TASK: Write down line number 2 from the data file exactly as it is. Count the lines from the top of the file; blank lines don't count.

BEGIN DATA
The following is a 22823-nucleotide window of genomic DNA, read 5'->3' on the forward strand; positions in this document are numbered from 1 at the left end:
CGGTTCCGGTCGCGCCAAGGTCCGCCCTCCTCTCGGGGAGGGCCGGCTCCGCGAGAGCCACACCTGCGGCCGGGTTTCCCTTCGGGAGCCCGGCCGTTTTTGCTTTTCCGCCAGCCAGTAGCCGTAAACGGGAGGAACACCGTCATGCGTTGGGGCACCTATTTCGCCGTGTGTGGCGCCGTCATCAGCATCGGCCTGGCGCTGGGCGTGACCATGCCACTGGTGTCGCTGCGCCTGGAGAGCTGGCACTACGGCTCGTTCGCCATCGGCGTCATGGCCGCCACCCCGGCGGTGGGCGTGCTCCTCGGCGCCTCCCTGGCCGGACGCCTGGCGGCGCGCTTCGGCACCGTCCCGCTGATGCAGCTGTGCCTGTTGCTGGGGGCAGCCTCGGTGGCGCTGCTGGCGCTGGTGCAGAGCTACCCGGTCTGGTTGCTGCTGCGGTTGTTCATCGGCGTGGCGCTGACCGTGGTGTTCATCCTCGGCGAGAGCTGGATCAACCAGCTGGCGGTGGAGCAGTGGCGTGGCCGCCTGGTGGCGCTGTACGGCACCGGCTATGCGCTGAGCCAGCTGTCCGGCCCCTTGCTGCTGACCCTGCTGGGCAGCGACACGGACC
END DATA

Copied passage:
CGGTTCCGGTCGCGCCAAGGTCCGCCCTCCTCTCGGGGAGGGCCGGCTCCGCGAGAGCCACACCTGCGGCCGGGTTTCCCTTCGGGAGCCCGGCCGTTTTTGCTTTTCCGCCAGCCAGTAGCCGTAAACGGGAGGAACACCGTCATGCGTTGGGGCACCTATTTCGCCGTGTGTGGCGCCGTCATCAGCATCGGCCTGGCGCTGGGCGTGACCATGCCACTGGTGTCGCTGCGCCTGGAGAGCTGGCACTACGGCTCGTTCGCCATCGGCGTCATGGCCGCCACCCCGGCGGTGGGCGTGCTCCTCGGCGCCTCCCTGGCCGGACGCCTGGCGGCGCGCTTCGGCACCGTCCCGCTGATGCAGCTGTGCCTGTTGCTGGGGGCAGCCTCGGTGGCGCTGCTGGCGCTGGTGCAGAGCTACCCGGTCTGGTTGCTGCTGCGGTTGTTCATCGGCGTGGCGCTGACCGTGGTGTTCATCCTCGGCGAGAGCTGGATCAACCAGCTGGCGGTGGAGCAGTGGCGTGGCCGCCTGGTGGCGCTGTACGGCACCGGCTATGCGCTGAGCCAGCTGTCCGGCCCCTTGCTGCTGACCCTGCTGGGCAGCGACACGGACC